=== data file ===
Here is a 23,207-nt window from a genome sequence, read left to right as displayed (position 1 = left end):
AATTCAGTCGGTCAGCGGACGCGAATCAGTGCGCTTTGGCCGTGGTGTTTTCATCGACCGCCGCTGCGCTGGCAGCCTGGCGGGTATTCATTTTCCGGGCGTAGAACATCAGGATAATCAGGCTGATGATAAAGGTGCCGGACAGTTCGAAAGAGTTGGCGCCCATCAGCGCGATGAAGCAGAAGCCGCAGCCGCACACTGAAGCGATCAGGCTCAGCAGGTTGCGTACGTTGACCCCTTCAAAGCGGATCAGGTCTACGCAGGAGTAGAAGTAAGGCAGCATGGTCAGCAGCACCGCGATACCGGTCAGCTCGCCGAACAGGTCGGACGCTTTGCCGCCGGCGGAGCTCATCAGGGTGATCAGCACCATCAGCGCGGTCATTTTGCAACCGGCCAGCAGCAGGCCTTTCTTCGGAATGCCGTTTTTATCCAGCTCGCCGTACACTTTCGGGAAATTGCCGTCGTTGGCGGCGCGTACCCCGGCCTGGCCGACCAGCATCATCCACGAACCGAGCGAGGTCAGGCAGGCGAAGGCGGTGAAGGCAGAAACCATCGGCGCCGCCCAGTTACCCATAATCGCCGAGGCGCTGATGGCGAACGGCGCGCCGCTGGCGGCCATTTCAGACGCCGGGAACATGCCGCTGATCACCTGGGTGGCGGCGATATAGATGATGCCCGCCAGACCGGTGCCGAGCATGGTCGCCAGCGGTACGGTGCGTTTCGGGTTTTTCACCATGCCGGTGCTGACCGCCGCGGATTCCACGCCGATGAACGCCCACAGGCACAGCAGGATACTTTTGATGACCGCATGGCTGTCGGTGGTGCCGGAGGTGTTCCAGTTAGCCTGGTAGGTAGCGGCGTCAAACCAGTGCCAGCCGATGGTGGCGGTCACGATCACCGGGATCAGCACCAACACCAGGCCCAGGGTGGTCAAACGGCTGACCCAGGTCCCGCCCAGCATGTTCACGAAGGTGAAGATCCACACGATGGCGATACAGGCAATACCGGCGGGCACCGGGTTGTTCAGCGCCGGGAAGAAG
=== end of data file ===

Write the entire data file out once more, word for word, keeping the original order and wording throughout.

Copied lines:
Here is a 23,207-nt window from a genome sequence, read left to right as displayed (position 1 = left end):
AATTCAGTCGGTCAGCGGACGCGAATCAGTGCGCTTTGGCCGTGGTGTTTTCATCGACCGCCGCTGCGCTGGCAGCCTGGCGGGTATTCATTTTCCGGGCGTAGAACATCAGGATAATCAGGCTGATGATAAAGGTGCCGGACAGTTCGAAAGAGTTGGCGCCCATCAGCGCGATGAAGCAGAAGCCGCAGCCGCACACTGAAGCGATCAGGCTCAGCAGGTTGCGTACGTTGACCCCTTCAAAGCGGATCAGGTCTACGCAGGAGTAGAAGTAAGGCAGCATGGTCAGCAGCACCGCGATACCGGTCAGCTCGCCGAACAGGTCGGACGCTTTGCCGCCGGCGGAGCTCATCAGGGTGATCAGCACCATCAGCGCGGTCATTTTGCAACCGGCCAGCAGCAGGCCTTTCTTCGGAATGCCGTTTTTATCCAGCTCGCCGTACACTTTCGGGAAATTGCCGTCGTTGGCGGCGCGTACCCCGGCCTGGCCGACCAGCATCATCCACGAACCGAGCGAGGTCAGGCAGGCGAAGGCGGTGAAGGCAGAAACCATCGGCGCCGCCCAGTTACCCATAATCGCCGAGGCGCTGATGGCGAACGGCGCGCCGCTGGCGGCCATTTCAGACGCCGGGAACATGCCGCTGATCACCTGGGTGGCGGCGATATAGATGATGCCCGCCAGACCGGTGCCGAGCATGGTCGCCAGCGGTACGGTGCGTTTCGGGTTTTTCACCATGCCGGTGCTGACCGCCGCGGATTCCACGCCGATGAACGCCCACAGGCACAGCAGGATACTTTTGATGACCGCATGGCTGTCGGTGGTGCCGGAGGTGTTCCAGTTAGCCTGGTAGGTAGCGGCGTCAAACCAGTGCCAGCCGATGGTGGCGGTCACGATCACCGGGATCAGCACCAACACCAGGCCCAGGGTGGTCAAACGGCTGACCCAGGTCCCGCCCAGCATGTTCACGAAGGTGAAGATCCACACGATGGCGATACAGGCAATACCGGCGGGCACCGGGTTGTTCAGCGCCGGGAAGAAG